In all places structure is an important part of landscape analysis, as becomes apparent in discussions of regional patterns. Many strait or linear sectors are seen along the coast of Australia and rivers, as well as other large-scale features of the topography. They are coincident with lineaments, long strait, or gently arcuate, structures that are deep-seated, of which they are an expression (Hobbs, 1904, 1911; see also Hills, 1946, 1956; O'Driscoll, 1986, 1989; O'Driscoll & Campbell, 1997). Many are fault zones (O'Leary et al., 1976), while others are linear zones of strain, that are deep-seated, that are susceptible to weathering (e.g., Russell, 1935; Turner & Verhoogen, 1960, p. 476; Nabarro, 1967, p. 4). Some of them are very old, forming as soon as the crust of the Earth had solidified and was cool and brittle (see Skobelin, 1992), though they vary in age. They result from torsion or shearing of the crust (e.g., Kalb, 1990) that is related to migrations of the crust, and they have been active and remain recurrently active. They are part of a global network (e.g., Vening Meinesz, 1947), and in Australia (Hills, 1946, 1956), as occurs elsewhere, they are aligned roughly NE-SW and NW-SE. Latitudinal trends are also associated with conjugate, or genetically related, shear zones in the basement rocks that crisscross the land masses.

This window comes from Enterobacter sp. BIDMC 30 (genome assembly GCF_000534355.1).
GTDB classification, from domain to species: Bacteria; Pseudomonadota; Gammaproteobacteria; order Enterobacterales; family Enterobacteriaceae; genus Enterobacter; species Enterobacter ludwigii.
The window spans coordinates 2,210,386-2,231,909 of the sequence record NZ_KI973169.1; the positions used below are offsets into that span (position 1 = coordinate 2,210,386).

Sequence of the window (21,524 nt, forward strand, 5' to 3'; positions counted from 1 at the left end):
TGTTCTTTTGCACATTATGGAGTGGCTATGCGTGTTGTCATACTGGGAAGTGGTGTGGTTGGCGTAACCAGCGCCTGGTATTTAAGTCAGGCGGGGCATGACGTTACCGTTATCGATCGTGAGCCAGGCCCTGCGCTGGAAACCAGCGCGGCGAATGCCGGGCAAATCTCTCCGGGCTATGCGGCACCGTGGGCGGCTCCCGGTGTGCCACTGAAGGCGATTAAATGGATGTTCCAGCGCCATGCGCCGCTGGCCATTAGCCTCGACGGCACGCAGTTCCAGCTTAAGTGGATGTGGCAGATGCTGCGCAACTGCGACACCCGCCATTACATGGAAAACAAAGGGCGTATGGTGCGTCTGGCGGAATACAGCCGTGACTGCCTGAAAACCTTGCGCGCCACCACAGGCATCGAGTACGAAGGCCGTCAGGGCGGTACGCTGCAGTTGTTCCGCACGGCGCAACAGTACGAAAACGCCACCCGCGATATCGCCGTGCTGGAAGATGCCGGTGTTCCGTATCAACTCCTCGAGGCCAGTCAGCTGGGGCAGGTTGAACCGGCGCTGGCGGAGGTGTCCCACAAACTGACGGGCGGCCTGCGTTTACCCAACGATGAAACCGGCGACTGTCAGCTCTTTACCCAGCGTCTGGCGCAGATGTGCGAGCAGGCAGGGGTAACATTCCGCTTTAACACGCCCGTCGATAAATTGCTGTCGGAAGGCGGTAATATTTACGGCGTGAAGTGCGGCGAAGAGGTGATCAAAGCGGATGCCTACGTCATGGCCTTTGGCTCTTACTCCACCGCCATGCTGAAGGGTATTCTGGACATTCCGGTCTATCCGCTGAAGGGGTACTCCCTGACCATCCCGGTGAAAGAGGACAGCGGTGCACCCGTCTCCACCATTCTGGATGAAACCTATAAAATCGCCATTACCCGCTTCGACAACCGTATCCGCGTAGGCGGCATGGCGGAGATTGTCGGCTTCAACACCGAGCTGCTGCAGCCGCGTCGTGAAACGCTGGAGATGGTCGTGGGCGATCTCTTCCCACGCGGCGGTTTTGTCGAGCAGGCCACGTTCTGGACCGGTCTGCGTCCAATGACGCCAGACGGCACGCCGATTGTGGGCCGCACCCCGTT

The Australian continent has been moving roughly in a northerly direction for at least 90 million years, and as it is composed of blocks with different compositions and strengths joggling induced by lateral movement, caused and has continued to produce shearing or deformation that result from torsion, or excess transverse stress. Therefore the many fracture patterns, that are essentially orthogonal, that are seen in outcrops of brittle rocks (Vening Meinesz, 1947; Kalb, 1990; O'Driscoll, 1986). The continued and continuing differential migration of blocks, as well as the distortion within them is attested to by the large number of earthquakes and tremors that have been recorded, and in some cases felt (e.g., Gordon & Lewis, 1980; McCue, 1990; Bowman, 1992; Greenhalgh et al., 1994; Twidale & Bourne, 2000a; Bourne & Twidale, 2005). The scarps and zones of weakness that resulted are believed to be of tectonic origin, resulting from deep-seated crustal movements. The neotectonic features are those that post-date the Miocene.